Academics and artists alike praise virtual reality (VR) as the ultimate empathic medium which allows its users to walk a mile in another’s shoes and open the doors of perception. Numerous evidence-based studies stemming from social neuroscience and cyberpsychology have shown virtual reality’s potential for transforming attitudes and behavior.

This article, by leading social entrepreneur Dr Alexandra Ivanovitch, explores how VR works in practice, the cognitive and psychological mechanisms underlying VR, and its potential application in the field of peacebuilding and conflict resolution. She reviews cutting-edge scientific research on how VR creates a “body ownership illusion” and “embodied cognition”, which help us transcend neurophysiological limitations inherent to our own point of view, and to adopt the perspective of another human being. The article also discusses experiments that show VR can reduce biases, build empathy and encourage prosocial behavior. Dr Ivanovitch calls for collaboration between technology, science and art to identify ways that immersive technology can be used to strengthen peace.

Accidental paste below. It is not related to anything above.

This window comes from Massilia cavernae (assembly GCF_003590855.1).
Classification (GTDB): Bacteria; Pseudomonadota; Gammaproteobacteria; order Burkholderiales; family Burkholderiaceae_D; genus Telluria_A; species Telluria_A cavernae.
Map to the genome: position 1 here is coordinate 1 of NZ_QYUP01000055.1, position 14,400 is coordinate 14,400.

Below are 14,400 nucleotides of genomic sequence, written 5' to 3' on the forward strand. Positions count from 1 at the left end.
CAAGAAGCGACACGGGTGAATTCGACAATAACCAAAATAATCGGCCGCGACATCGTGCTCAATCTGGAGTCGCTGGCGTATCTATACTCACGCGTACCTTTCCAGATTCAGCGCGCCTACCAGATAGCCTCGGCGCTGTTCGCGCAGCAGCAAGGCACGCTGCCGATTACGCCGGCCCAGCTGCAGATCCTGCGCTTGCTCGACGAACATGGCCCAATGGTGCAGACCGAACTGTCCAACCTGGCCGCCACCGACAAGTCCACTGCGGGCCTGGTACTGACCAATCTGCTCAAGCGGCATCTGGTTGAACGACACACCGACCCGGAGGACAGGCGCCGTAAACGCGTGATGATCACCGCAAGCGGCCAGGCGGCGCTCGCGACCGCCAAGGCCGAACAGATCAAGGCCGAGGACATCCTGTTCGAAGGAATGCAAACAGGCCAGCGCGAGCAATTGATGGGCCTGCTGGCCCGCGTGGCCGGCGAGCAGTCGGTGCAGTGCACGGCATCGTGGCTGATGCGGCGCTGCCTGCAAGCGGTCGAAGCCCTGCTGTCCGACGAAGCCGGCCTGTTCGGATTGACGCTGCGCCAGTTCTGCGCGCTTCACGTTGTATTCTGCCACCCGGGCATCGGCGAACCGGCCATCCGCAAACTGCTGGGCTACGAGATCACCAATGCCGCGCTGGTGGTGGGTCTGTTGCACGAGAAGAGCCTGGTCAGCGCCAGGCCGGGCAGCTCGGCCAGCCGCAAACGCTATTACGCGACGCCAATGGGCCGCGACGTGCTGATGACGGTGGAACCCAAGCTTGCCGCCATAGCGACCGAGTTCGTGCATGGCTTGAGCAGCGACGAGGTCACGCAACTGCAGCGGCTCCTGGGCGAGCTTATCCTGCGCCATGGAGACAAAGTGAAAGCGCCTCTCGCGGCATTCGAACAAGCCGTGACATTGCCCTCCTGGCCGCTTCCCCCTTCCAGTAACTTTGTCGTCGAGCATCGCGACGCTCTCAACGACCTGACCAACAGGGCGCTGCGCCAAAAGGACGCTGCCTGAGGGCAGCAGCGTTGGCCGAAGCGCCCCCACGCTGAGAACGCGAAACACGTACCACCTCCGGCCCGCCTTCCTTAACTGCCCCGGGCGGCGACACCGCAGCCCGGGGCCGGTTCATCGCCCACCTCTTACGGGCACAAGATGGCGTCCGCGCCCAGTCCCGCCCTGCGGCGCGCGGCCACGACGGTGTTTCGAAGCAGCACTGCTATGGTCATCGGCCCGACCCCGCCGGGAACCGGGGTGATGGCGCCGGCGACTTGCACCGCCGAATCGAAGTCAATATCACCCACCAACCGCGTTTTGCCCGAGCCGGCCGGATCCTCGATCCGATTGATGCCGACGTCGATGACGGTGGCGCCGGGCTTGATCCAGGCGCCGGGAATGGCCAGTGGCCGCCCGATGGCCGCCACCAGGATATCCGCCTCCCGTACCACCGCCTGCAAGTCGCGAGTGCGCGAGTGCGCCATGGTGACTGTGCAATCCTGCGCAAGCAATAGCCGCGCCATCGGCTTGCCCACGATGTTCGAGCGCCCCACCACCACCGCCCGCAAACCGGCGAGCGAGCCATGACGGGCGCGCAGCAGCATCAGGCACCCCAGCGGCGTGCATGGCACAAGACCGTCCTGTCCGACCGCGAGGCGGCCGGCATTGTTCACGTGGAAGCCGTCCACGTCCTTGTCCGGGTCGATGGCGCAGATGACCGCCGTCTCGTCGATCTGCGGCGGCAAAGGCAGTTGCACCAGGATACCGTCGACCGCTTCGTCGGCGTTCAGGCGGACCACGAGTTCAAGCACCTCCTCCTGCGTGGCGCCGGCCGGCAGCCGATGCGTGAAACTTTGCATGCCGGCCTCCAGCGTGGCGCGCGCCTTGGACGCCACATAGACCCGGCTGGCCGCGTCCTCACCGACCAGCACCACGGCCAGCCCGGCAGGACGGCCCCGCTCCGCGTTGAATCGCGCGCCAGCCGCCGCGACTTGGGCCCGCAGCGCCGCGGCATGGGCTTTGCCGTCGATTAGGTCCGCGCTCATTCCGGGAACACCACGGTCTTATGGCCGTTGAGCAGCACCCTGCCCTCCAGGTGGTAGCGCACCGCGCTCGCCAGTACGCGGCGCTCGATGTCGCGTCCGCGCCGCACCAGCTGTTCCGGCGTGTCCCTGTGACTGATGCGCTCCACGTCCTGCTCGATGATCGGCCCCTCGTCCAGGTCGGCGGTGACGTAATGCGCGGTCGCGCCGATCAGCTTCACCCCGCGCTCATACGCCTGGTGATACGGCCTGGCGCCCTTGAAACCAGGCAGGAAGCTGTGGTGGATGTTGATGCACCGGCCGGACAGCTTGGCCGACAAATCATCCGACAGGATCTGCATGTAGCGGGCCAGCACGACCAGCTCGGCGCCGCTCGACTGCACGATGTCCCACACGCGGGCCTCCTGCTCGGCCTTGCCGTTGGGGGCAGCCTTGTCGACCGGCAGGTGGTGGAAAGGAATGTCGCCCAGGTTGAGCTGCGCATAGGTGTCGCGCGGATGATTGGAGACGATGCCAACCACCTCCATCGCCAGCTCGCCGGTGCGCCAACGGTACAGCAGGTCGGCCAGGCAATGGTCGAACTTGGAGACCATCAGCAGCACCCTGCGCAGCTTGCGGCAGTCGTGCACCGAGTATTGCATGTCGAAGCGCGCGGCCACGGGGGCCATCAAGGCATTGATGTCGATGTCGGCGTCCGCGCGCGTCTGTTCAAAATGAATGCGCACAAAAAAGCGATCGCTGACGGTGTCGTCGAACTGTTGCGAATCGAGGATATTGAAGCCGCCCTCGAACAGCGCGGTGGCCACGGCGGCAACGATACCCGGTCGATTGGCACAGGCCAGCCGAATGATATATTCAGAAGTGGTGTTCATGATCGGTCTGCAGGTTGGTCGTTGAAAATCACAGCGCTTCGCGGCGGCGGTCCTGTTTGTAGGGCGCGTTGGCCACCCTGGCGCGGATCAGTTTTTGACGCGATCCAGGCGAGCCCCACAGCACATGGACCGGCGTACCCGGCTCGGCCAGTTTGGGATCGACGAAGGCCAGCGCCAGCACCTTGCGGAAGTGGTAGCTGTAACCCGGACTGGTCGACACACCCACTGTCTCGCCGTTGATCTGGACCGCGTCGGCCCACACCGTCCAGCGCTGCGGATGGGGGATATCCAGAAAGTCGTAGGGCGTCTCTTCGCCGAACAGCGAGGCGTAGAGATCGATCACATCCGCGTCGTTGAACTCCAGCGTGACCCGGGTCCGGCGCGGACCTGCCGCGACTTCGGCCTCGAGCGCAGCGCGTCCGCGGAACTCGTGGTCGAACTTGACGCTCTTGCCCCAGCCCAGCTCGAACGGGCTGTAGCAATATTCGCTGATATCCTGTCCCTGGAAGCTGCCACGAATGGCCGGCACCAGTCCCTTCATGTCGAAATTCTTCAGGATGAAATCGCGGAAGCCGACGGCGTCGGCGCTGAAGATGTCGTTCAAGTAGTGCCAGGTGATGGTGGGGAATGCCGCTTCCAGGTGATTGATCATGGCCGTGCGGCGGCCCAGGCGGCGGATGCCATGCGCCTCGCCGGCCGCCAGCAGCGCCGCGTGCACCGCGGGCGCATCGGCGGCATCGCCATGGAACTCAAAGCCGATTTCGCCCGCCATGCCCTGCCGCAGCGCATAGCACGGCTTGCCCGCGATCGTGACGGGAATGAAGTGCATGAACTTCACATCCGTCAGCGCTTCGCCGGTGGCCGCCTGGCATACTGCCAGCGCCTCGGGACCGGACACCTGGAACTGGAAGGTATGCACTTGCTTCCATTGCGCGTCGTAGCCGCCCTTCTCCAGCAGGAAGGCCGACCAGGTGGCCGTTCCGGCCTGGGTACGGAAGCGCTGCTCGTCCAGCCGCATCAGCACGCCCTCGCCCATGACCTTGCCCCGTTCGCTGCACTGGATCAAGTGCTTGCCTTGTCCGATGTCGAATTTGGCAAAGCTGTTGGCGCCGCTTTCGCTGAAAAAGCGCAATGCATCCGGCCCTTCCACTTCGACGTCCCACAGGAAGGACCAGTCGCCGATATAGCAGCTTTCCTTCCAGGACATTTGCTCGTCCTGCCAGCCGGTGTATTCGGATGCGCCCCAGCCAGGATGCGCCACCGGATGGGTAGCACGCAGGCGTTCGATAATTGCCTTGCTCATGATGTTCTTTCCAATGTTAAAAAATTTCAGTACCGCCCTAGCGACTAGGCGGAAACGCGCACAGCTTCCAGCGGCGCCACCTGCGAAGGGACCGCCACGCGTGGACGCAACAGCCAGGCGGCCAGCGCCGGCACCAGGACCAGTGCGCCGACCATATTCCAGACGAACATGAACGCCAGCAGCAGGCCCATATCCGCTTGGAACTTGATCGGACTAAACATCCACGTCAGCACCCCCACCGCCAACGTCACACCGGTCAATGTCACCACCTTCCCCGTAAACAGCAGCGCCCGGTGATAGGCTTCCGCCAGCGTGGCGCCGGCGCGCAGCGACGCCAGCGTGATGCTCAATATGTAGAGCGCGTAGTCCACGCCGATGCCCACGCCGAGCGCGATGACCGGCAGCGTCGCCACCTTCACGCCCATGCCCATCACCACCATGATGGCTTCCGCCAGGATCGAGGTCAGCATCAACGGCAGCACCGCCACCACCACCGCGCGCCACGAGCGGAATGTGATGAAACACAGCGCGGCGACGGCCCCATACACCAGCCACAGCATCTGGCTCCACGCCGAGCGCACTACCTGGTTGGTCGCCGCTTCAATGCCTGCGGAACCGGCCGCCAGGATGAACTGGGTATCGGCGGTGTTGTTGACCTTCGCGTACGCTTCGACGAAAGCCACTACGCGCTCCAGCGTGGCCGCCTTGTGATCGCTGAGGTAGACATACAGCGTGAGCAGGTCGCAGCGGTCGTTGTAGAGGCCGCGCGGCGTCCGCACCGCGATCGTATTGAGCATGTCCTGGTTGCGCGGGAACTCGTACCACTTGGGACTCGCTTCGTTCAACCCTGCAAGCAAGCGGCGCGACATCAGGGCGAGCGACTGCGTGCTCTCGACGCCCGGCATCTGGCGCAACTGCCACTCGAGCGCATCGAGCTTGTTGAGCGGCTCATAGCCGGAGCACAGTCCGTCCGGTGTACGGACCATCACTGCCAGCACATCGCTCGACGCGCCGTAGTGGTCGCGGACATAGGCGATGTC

Click this link to read: Virtual Reality: The Frontier of Peacemaking.

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